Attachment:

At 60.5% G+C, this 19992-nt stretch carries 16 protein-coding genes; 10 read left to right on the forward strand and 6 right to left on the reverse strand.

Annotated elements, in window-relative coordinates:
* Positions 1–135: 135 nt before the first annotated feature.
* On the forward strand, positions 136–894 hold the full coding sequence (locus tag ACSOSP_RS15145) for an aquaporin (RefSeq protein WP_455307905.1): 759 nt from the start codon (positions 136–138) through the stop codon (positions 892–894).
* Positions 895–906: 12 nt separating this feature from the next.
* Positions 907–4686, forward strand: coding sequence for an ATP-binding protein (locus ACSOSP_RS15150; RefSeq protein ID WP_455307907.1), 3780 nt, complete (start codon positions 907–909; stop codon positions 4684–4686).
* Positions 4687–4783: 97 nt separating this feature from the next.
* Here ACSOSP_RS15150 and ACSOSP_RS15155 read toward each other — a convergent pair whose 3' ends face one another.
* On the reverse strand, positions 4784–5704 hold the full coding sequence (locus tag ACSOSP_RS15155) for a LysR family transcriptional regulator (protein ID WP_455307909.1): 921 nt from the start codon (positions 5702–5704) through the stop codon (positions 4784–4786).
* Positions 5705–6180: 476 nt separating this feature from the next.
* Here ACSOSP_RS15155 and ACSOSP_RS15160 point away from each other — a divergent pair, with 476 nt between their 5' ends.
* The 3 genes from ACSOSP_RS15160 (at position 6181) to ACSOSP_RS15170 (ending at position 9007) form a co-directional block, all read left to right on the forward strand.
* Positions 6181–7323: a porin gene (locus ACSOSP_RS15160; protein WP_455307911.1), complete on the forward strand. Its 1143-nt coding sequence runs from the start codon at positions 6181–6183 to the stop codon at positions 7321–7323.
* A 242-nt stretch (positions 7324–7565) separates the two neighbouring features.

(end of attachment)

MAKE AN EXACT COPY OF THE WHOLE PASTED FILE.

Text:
At 60.5% G+C, this 19992-nt stretch carries 16 protein-coding genes; 10 read left to right on the forward strand and 6 right to left on the reverse strand.

Annotated elements, in window-relative coordinates:
* Positions 1–135: 135 nt before the first annotated feature.
* On the forward strand, positions 136–894 hold the full coding sequence (locus tag ACSOSP_RS15145) for an aquaporin (RefSeq protein WP_455307905.1): 759 nt from the start codon (positions 136–138) through the stop codon (positions 892–894).
* Positions 895–906: 12 nt separating this feature from the next.
* Positions 907–4686, forward strand: coding sequence for an ATP-binding protein (locus ACSOSP_RS15150; RefSeq protein ID WP_455307907.1), 3780 nt, complete (start codon positions 907–909; stop codon positions 4684–4686).
* Positions 4687–4783: 97 nt separating this feature from the next.
* Here ACSOSP_RS15150 and ACSOSP_RS15155 read toward each other — a convergent pair whose 3' ends face one another.
* On the reverse strand, positions 4784–5704 hold the full coding sequence (locus tag ACSOSP_RS15155) for a LysR family transcriptional regulator (protein ID WP_455307909.1): 921 nt from the start codon (positions 5702–5704) through the stop codon (positions 4784–4786).
* Positions 5705–6180: 476 nt separating this feature from the next.
* Here ACSOSP_RS15155 and ACSOSP_RS15160 point away from each other — a divergent pair, with 476 nt between their 5' ends.
* The 3 genes from ACSOSP_RS15160 (at position 6181) to ACSOSP_RS15170 (ending at position 9007) form a co-directional block, all read left to right on the forward strand.
* Positions 6181–7323: a porin gene (locus ACSOSP_RS15160; protein WP_455307911.1), complete on the forward strand. Its 1143-nt coding sequence runs from the start codon at positions 6181–6183 to the stop codon at positions 7321–7323.
* A 242-nt stretch (positions 7324–7565) separates the two neighbouring features.